Robert Ford said in an interview with the PBS NewsHour that as a result of U.S. hesitancy, extremist threats to the United States had grown.
Ford is a respected veteran diplomat who served as ambassador to Damascus for more than three years until his retirement in late April. He had left the country in 2011 after the United States received threats against his personal safety in Syria.
His remarks appeared likely to refuel the debate over Obama's cautious approach to the war, just as the White House has launched a campaign to counter criticisms of the president's foreign policy.
Syrians voted on Tuesday in an election - derided as a sham by opposition factions and Western governments - that seemed set to further consolidate President Bashar al-Assad's rule.
The election "is a signal, to us, to other countries in the region, to Europe, et cetera, that Assad is not leaving," Ford said. "He is staying deeply entrenched in the capital in Syria, even as other parts of the country remain outside his control."
Responding to Ford's comments, State Department spokeswoman Marie Harf said, "He's a private citizen. He's entitled to his views. What we're focused on today is the officials who are still here, who are working on Syria, who share the kind of frustration you've heard from the president, the secretary and others."
Obama first called on Assad to leave power in August 2011.
But he has resisted deeper American involvement in Syria, and in August last year balked at cruise missile strikes on the country in response to Assad's reported use of chemical weapons. Instead, a U.S.-Russian agreement was reached to transport Syria's chemical arms out of the country.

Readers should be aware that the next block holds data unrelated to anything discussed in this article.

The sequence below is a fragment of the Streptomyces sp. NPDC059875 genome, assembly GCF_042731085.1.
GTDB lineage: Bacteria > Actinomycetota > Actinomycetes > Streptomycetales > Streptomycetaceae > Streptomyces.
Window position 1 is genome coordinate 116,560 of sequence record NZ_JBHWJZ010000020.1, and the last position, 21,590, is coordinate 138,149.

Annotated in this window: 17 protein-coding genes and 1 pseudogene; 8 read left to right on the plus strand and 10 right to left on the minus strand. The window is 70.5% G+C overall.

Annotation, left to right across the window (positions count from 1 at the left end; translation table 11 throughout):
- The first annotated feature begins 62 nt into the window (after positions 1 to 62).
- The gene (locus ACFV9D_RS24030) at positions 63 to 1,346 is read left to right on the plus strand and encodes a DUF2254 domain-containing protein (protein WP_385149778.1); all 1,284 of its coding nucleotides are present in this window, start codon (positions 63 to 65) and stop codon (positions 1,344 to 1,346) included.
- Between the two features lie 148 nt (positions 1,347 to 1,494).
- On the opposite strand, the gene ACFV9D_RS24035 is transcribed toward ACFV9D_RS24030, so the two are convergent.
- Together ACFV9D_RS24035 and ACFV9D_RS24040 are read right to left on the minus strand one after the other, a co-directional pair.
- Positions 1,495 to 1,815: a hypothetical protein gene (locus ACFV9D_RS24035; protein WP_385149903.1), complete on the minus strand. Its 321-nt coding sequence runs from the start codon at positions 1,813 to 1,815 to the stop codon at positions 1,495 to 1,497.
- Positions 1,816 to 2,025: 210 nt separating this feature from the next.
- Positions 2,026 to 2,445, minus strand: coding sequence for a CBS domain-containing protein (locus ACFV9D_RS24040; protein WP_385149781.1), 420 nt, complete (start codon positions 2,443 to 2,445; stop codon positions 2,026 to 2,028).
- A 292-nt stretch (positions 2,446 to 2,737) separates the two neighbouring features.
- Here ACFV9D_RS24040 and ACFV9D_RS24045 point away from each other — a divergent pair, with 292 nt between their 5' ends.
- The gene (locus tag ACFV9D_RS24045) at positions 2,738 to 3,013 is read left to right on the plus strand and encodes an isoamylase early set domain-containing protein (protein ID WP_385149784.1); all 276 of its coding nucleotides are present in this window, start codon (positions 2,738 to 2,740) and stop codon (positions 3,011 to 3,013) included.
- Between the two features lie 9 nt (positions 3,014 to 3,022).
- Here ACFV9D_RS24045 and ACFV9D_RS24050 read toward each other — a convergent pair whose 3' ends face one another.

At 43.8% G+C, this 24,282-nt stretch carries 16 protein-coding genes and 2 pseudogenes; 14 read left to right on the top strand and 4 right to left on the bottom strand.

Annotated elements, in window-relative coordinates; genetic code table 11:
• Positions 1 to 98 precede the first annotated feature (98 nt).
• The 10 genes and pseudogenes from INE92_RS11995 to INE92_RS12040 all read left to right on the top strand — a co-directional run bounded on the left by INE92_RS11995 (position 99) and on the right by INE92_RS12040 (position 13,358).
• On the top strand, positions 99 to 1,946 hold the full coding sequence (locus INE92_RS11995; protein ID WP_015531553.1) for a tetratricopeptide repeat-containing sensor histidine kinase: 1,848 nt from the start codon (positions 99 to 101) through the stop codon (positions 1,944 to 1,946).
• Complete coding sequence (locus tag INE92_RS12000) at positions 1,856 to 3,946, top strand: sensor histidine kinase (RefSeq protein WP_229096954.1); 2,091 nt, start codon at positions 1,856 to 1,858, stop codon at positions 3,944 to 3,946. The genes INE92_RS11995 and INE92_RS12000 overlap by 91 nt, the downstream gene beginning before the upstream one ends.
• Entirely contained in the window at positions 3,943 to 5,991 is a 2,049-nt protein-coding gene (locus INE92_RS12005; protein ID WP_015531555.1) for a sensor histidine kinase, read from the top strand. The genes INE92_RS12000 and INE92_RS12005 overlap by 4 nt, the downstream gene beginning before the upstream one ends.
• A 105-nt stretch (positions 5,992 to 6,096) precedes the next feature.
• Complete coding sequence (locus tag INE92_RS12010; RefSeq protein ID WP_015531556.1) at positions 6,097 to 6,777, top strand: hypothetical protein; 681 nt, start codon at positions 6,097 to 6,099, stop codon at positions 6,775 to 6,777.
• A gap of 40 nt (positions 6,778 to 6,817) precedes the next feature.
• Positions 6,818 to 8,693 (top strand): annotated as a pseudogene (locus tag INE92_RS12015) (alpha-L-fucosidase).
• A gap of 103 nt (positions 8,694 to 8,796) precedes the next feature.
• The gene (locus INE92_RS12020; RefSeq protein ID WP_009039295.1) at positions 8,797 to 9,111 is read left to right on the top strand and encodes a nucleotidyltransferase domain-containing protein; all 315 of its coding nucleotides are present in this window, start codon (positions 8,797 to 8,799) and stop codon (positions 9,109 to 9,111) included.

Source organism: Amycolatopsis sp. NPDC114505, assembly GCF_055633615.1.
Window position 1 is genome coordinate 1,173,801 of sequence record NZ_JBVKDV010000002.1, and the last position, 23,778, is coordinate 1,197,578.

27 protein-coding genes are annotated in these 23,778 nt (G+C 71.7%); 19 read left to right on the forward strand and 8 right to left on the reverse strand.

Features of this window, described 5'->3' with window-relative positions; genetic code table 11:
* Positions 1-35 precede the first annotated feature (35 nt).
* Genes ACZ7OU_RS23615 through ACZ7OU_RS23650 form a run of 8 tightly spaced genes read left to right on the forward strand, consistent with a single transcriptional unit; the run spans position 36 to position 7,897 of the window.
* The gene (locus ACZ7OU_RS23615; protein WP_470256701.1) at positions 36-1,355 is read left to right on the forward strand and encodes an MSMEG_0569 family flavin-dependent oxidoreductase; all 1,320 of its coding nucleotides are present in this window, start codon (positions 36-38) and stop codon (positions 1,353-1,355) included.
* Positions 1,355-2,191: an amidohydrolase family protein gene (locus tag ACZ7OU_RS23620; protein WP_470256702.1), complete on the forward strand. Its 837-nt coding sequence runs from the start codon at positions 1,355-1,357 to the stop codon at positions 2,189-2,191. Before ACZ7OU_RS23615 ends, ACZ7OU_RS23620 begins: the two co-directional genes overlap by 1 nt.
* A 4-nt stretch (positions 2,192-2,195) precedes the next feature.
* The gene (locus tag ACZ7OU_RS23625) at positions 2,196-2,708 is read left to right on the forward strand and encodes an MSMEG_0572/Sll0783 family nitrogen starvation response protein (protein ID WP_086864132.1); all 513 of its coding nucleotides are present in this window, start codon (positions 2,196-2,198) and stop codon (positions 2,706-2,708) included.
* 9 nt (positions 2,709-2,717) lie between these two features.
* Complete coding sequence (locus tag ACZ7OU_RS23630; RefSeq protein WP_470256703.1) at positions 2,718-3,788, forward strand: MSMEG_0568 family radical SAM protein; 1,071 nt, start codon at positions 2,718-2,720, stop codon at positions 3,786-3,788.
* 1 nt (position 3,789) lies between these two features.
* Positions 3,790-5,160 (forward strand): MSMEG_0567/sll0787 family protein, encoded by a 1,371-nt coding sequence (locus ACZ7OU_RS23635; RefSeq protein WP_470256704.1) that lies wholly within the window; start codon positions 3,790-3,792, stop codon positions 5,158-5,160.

The United States has provided limited training and military supplies to moderate rebels, who have largely been eclipsed by radical Islamist factions, some tied to al Qaeda. U.S. officials last month said that Washington would expand support for vetted rebel groups, but provided few specifics.
"It's not clear to me yet if they are prepared to ramp up (assistance) in a such a way that would be meaningful on the ground and that's what matters," Ford said in the interview.
"We need - and we have long needed - to help moderates in the Syrian opposition with both weapons and other non-lethal assistance.
"Had we done that a couple of years ago, had we ramped it up, frankly the al Qaeda groups that have been winning adherents would have been unable to compete with the moderates who frankly we have much in common with," Ford said.
Meanwhile, he said, Russia and especially Iran were massively increasing their assistance to Assad.
"Our policy was not evolving and finally I got to a point where I could no longer defend it publicly," Ford said.